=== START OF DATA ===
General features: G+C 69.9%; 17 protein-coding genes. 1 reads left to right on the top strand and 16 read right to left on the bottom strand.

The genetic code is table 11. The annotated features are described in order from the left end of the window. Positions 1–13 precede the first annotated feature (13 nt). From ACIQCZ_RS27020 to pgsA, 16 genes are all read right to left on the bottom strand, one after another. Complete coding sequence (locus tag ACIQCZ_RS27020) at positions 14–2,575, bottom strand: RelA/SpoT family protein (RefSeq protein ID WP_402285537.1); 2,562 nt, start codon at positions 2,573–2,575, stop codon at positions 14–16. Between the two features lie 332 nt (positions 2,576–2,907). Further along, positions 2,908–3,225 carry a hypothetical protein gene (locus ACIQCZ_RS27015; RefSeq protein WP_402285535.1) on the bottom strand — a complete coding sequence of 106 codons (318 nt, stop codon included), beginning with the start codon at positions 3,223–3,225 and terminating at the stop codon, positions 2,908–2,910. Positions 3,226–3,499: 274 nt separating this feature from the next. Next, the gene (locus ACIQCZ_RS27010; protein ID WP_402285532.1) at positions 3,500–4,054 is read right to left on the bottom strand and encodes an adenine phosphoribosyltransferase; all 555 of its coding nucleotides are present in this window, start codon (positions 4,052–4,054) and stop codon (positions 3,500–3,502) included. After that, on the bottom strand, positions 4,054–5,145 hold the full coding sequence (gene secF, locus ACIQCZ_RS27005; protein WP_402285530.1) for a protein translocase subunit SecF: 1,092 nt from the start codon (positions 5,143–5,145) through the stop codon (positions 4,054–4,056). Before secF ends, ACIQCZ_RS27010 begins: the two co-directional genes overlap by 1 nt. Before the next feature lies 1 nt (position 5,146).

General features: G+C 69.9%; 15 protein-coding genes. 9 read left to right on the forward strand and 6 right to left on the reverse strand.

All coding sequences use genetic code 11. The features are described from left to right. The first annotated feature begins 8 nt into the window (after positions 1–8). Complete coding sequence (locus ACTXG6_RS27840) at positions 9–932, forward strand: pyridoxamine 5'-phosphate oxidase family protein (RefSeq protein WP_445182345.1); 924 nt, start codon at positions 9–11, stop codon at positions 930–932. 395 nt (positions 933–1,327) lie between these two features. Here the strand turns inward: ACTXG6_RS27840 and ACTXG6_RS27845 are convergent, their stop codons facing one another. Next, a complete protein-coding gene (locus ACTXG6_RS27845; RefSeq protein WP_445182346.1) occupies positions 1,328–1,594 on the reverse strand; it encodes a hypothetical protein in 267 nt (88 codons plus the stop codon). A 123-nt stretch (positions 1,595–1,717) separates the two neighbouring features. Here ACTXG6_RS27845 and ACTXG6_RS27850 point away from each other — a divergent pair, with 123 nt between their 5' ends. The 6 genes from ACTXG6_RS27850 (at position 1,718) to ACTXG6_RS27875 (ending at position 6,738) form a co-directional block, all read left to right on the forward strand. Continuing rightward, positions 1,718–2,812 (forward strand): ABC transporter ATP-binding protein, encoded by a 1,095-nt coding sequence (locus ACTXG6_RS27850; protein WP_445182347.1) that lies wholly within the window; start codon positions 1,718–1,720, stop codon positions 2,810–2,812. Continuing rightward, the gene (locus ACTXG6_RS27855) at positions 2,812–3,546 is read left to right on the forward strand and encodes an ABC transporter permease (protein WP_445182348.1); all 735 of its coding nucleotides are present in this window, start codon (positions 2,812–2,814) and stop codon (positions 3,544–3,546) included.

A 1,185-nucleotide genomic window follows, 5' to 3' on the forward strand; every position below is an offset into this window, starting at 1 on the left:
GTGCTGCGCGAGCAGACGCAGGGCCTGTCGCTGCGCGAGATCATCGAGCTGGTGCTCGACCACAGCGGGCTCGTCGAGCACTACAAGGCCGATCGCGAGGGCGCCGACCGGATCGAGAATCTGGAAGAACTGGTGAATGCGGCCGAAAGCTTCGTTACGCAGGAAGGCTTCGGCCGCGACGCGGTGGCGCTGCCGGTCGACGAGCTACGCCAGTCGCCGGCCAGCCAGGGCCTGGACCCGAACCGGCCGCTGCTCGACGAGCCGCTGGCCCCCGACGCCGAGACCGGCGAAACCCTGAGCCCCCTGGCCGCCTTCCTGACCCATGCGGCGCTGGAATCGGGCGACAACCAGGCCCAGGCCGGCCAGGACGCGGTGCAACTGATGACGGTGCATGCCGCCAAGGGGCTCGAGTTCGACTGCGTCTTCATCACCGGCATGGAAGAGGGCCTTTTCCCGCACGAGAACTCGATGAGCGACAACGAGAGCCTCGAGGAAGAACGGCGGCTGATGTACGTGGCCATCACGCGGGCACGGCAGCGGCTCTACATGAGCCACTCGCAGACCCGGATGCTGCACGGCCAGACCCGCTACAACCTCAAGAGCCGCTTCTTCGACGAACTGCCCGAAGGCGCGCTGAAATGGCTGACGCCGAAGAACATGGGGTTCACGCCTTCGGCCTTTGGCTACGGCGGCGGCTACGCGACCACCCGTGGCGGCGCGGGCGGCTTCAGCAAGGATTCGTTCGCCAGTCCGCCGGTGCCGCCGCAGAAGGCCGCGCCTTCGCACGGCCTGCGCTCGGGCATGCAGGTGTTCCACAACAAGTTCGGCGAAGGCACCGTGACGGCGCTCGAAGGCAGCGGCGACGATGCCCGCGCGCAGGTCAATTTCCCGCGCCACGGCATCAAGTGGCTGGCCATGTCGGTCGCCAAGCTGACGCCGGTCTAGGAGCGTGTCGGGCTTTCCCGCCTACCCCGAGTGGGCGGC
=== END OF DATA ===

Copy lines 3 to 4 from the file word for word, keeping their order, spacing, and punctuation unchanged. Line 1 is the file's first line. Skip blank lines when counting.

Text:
General features: G+C 69.9%; 15 protein-coding genes. 9 read left to right on the forward strand and 6 right to left on the reverse strand.

All coding sequences use genetic code 11. The features are described from left to right. The first annotated feature begins 8 nt into the window (after positions 1–8). Complete coding sequence (locus ACTXG6_RS27840) at positions 9–932, forward strand: pyridoxamine 5'-phosphate oxidase family protein (RefSeq protein WP_445182345.1); 924 nt, start codon at positions 9–11, stop codon at positions 930–932. 395 nt (positions 933–1,327) lie between these two features. Here the strand turns inward: ACTXG6_RS27840 and ACTXG6_RS27845 are convergent, their stop codons facing one another. Next, a complete protein-coding gene (locus ACTXG6_RS27845; RefSeq protein WP_445182346.1) occupies positions 1,328–1,594 on the reverse strand; it encodes a hypothetical protein in 267 nt (88 codons plus the stop codon). A 123-nt stretch (positions 1,595–1,717) separates the two neighbouring features. Here ACTXG6_RS27845 and ACTXG6_RS27850 point away from each other — a divergent pair, with 123 nt between their 5' ends. The 6 genes from ACTXG6_RS27850 (at position 1,718) to ACTXG6_RS27875 (ending at position 6,738) form a co-directional block, all read left to right on the forward strand. Continuing rightward, positions 1,718–2,812 (forward strand): ABC transporter ATP-binding protein, encoded by a 1,095-nt coding sequence (locus ACTXG6_RS27850; protein WP_445182347.1) that lies wholly within the window; start codon positions 1,718–1,720, stop codon positions 2,810–2,812. Continuing rightward, the gene (locus ACTXG6_RS27855) at positions 2,812–3,546 is read left to right on the forward strand and encodes an ABC transporter permease (protein WP_445182348.1); all 735 of its coding nucleotides are present in this window, start codon (positions 2,812–2,814) and stop codon (positions 3,544–3,546) included.